Alan Rogers Review
Camp Soca is just off the main road on a shelving bluff formed by a wide curve of the Soca River. The site, with around 200 touring pitches, is literally theatrical as its two upper terraces and its large lower platform form a natural amphitheatre from which the mountains at the head of the Lepena valley can be readily admired. From Kranjska Gora an amazing road runs southwest to the upper Soca valley.
This road was built by Russian prisoners of war during WW1 in order to allow Austria to move troops and supplies towards the Italian frontier. Those with large motorhomes or towed caravans should note that it is tough going with over 50 hairpin bends! Those in need of a good restaurant or bar, a game of tennis or a ride on a Lipizzaner can cross the Soca on a wobbly wire and plank bridge which leads directly from the camp, through the woods on the opposite bank, to a small, tasteful holiday resort.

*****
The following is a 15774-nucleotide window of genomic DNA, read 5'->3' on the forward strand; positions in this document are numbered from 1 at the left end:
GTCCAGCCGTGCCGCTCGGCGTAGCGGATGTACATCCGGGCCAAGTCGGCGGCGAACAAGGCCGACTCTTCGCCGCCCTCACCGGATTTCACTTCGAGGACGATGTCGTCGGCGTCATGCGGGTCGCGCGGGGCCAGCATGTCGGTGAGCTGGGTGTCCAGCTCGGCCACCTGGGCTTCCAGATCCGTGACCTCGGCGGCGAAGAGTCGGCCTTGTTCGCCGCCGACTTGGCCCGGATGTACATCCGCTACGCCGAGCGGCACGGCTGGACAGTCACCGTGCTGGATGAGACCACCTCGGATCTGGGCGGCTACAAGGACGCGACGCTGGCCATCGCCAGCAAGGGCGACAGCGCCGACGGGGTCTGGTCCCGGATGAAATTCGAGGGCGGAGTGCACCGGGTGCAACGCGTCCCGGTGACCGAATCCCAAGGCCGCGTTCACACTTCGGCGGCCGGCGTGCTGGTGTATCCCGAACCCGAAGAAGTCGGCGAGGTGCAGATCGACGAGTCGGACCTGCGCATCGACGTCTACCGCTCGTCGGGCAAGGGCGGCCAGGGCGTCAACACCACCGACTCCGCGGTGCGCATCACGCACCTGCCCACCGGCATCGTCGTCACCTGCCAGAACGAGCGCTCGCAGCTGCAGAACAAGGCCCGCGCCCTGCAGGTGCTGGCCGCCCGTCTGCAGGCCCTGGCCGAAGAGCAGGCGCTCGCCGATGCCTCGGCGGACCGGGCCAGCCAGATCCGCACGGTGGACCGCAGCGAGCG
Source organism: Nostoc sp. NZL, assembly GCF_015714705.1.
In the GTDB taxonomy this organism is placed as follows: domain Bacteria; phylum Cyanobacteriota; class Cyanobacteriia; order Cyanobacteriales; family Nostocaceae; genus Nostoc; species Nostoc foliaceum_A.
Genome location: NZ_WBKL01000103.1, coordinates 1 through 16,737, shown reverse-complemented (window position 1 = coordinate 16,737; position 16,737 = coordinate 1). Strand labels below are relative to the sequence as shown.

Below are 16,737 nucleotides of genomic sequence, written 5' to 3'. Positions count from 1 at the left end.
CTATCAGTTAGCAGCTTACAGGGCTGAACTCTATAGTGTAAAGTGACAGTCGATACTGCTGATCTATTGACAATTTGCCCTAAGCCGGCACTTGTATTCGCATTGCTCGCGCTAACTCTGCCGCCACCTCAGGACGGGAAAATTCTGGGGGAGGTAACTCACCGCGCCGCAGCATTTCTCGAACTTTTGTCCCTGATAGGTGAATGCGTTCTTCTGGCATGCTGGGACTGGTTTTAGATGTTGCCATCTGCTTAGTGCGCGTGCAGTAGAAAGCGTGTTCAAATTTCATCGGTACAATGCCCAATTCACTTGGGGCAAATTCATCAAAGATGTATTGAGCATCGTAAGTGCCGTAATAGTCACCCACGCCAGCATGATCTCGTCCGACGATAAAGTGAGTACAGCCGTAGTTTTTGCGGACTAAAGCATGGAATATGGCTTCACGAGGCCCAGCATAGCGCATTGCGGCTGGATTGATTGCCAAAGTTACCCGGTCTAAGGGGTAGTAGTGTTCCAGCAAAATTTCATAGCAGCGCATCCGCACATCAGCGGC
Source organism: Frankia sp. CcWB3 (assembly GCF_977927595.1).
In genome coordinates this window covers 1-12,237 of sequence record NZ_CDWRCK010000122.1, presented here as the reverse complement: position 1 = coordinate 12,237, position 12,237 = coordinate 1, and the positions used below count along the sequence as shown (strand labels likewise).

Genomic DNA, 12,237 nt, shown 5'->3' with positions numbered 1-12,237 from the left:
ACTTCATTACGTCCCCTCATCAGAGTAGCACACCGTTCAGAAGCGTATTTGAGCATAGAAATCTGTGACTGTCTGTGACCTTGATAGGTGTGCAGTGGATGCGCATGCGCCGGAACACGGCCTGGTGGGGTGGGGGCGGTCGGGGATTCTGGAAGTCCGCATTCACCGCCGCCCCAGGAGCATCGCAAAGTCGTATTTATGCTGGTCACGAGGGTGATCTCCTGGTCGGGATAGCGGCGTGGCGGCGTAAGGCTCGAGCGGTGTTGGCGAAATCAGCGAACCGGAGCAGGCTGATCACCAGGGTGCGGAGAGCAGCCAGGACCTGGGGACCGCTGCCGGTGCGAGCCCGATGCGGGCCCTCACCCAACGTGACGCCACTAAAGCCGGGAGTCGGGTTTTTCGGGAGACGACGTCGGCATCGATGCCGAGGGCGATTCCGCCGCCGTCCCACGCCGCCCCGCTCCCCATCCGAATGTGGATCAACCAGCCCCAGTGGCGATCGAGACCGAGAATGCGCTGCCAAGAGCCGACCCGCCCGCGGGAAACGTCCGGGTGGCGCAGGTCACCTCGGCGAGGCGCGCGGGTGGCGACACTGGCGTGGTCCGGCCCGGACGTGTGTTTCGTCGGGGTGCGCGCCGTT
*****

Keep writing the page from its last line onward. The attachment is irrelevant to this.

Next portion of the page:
Those who have successfully negotiated the 1,600 m. summit usually drop down to the busy small town of Bovec where there are several campsites. These have little to commend them except to canoeists for the turbulent waters of the Soca in this area are world-famous among kayak and raft enthusiasts. Fortunately for non-canoeists, there is Camp Soca in the spectacular Lepena valley which is one end of a wonderful mountain trail, the other end of which is Bohinj (this trail was also opened by the Austrian army in WW1).